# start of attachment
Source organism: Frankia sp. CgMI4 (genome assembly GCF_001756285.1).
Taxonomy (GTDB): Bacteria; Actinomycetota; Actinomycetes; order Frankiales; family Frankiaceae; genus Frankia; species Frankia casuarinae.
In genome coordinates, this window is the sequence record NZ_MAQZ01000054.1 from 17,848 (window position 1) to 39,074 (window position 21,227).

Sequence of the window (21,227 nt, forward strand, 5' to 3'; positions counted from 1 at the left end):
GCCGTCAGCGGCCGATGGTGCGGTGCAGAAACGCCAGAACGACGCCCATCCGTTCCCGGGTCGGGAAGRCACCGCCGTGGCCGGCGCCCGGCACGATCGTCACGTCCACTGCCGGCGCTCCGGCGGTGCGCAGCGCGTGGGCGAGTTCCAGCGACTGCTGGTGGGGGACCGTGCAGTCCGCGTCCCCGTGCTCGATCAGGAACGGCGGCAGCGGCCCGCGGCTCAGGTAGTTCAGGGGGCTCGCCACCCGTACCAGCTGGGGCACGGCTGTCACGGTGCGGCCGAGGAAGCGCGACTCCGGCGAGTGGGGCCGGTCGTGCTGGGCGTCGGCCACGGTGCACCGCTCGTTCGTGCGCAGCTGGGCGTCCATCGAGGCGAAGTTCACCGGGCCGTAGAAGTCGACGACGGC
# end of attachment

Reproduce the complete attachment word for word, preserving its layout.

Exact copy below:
Source organism: Frankia sp. CgMI4 (genome assembly GCF_001756285.1).
Taxonomy (GTDB): Bacteria; Actinomycetota; Actinomycetes; order Frankiales; family Frankiaceae; genus Frankia; species Frankia casuarinae.
In genome coordinates, this window is the sequence record NZ_MAQZ01000054.1 from 17,848 (window position 1) to 39,074 (window position 21,227).

Sequence of the window (21,227 nt, forward strand, 5' to 3'; positions counted from 1 at the left end):
GCCGTCAGCGGCCGATGGTGCGGTGCAGAAACGCCAGAACGACGCCCATCCGTTCCCGGGTCGGGAAGRCACCGCCGTGGCCGGCGCCCGGCACGATCGTCACGTCCACTGCCGGCGCTCCGGCGGTGCGCAGCGCGTGGGCGAGTTCCAGCGACTGCTGGTGGGGGACCGTGCAGTCCGCGTCCCCGTGCTCGATCAGGAACGGCGGCAGCGGCCCGCGGCTCAGGTAGTTCAGGGGGCTCGCCACCCGTACCAGCTGGGGCACGGCTGTCACGGTGCGGCCGAGGAAGCGCGACTCCGGCGAGTGGGGCCGGTCGTGCTGGGCGTCGGCCACGGTGCACCGCTCGTTCGTGCGCAGCTGGGCGTCCATCGAGGCGAAGTTCACCGGGCCGTAGAAGTCGACGACGGC